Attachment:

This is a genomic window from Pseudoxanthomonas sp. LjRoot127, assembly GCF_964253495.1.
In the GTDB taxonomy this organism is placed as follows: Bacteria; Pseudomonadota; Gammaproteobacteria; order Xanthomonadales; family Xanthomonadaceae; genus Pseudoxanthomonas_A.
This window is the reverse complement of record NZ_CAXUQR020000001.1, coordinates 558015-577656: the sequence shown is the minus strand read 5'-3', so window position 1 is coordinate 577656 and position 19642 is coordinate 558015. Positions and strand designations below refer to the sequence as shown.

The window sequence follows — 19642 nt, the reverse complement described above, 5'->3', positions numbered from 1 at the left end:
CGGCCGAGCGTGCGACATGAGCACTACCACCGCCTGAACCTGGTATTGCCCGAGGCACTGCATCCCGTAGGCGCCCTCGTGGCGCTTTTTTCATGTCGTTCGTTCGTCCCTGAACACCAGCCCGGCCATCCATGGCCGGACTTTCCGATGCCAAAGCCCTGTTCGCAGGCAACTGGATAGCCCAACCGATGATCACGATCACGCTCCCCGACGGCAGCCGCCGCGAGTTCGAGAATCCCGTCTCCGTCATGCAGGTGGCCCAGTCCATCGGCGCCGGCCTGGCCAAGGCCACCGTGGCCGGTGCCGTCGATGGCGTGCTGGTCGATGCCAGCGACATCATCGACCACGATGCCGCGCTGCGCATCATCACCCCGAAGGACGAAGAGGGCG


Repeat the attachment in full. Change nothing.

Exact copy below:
This is a genomic window from Pseudoxanthomonas sp. LjRoot127, assembly GCF_964253495.1.
In the GTDB taxonomy this organism is placed as follows: Bacteria; Pseudomonadota; Gammaproteobacteria; order Xanthomonadales; family Xanthomonadaceae; genus Pseudoxanthomonas_A.
This window is the reverse complement of record NZ_CAXUQR020000001.1, coordinates 558015-577656: the sequence shown is the minus strand read 5'-3', so window position 1 is coordinate 577656 and position 19642 is coordinate 558015. Positions and strand designations below refer to the sequence as shown.

The window sequence follows — 19642 nt, the reverse complement described above, 5'->3', positions numbered from 1 at the left end:
CGGCCGAGCGTGCGACATGAGCACTACCACCGCCTGAACCTGGTATTGCCCGAGGCACTGCATCCCGTAGGCGCCCTCGTGGCGCTTTTTTCATGTCGTTCGTTCGTCCCTGAACACCAGCCCGGCCATCCATGGCCGGACTTTCCGATGCCAAAGCCCTGTTCGCAGGCAACTGGATAGCCCAACCGATGATCACGATCACGCTCCCCGACGGCAGCCGCCGCGAGTTCGAGAATCCCGTCTCCGTCATGCAGGTGGCCCAGTCCATCGGCGCCGGCCTGGCCAAGGCCACCGTGGCCGGTGCCGTCGATGGCGTGCTGGTCGATGCCAGCGACATCATCGACCACGATGCCGCGCTGCGCATCATCACCCCGAAGGACGAAGAGGGCG